Alana Newhouse: As central as it is to the people and institutions that we cover—which is to say, often quite central, sometimes not at all. Again, I think of Jewish life the way an old newspaper girl would: as a beat, a neighborhood that it is our job to canvass and reflect on and glorify and excoriate. When you think of it this way, you start to understand how exciting it is. It's a powerful, weird, thrilling neighborhood (with some incredible street characters).

Gelf Magazine: What are the pleasures of overseeing a magazine that is tied to religion and what are its challenges?

Alana Newhouse: The pleasures are obvious: We get to cover how people engage with the Big Questions of their lives—some of which are profound, others unexpected, but all ultimately fascinating. The challenges? I'd say the hate mail, but most of ours tends to come from Boca and it's usually very funny.

Gelf Magazine: How has being an online publication helped Tablet foster a conversation about religion?

Alana Newhouse: How do you know whom to vote for? How much you want to pay in taxes? What you think about the war in Iraq? This is journalism's basic tenet: In order to determine what kind of human beings we want to be, we need data. It's the cornerstone of Tablet's ambition, too—to present its readers with information, from whatever corner of Jewish life, that influences the way they understand Jewishness. (And it may not even be their own Jewishness; one of the fastest growing cohorts of our readers seems to be the non-Jewish relatives of Jews.) We may do this by presenting a point of view with which they vehemently disagree, but even this—often especially this—is the most successful way to craft and sharpen one's own principles.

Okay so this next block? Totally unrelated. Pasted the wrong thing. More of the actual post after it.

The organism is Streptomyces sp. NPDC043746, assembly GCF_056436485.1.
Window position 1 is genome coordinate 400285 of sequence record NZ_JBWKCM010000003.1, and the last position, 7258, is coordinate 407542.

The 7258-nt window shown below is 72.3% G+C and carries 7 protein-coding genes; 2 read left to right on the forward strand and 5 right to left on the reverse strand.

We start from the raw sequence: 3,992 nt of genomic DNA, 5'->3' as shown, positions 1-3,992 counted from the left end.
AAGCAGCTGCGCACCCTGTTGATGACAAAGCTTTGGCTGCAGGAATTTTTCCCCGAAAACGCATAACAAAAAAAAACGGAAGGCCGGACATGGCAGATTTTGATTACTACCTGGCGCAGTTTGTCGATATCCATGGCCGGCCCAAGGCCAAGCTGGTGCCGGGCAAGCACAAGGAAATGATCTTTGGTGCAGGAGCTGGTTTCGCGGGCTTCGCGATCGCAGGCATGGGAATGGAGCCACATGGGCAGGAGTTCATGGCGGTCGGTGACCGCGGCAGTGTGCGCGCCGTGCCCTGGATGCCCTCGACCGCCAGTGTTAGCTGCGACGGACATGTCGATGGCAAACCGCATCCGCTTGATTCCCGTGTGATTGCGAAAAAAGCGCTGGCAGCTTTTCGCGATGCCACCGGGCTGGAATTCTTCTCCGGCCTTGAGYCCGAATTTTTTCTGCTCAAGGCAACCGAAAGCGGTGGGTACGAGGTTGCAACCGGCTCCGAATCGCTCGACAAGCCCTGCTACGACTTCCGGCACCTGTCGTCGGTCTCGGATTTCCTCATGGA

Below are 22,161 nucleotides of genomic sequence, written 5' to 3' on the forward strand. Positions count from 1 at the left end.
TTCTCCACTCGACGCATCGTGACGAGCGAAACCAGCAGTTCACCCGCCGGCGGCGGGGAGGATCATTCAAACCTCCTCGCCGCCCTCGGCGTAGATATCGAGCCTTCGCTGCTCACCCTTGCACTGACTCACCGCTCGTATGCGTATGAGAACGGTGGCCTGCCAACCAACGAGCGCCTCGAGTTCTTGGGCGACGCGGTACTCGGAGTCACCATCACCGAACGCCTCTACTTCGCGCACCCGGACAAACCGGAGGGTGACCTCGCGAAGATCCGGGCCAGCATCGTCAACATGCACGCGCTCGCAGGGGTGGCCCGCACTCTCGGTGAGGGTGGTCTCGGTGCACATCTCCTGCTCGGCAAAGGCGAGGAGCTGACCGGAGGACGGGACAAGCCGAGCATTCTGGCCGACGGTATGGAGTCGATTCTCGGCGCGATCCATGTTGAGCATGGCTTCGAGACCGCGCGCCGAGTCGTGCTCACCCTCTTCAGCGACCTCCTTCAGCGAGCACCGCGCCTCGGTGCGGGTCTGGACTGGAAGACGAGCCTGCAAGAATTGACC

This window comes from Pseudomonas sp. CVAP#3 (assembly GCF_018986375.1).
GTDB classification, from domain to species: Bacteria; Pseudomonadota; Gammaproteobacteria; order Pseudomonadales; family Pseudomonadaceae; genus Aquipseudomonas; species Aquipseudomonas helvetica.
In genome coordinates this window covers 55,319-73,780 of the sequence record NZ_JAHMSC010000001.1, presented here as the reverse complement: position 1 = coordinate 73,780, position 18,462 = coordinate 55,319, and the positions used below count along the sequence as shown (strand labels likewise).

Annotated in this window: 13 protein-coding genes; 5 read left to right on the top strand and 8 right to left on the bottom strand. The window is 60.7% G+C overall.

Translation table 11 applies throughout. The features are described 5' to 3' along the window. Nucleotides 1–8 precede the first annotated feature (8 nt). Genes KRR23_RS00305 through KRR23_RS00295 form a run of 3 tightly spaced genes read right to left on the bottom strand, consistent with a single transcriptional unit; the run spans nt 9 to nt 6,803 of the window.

Gelf Magazine: The internet has a reputation for being a place predicated on speed, distraction, and a lack of depth. Nicholas Carr, in an article in the Atlantic that was subsequently turned into his book, The Shallows, quotes a professor who says that the internet has given his thoughts a "staccato" quality. "I can't read War and Peace anymore," the professor says. "I've lost the ability to do that. Even a blog post of more than three or four paragraphs is too much to absorb. I skim it." In your experience, has the internet been a space conducive to thoughtful, sustained conversation about the issues that Tablet cares about?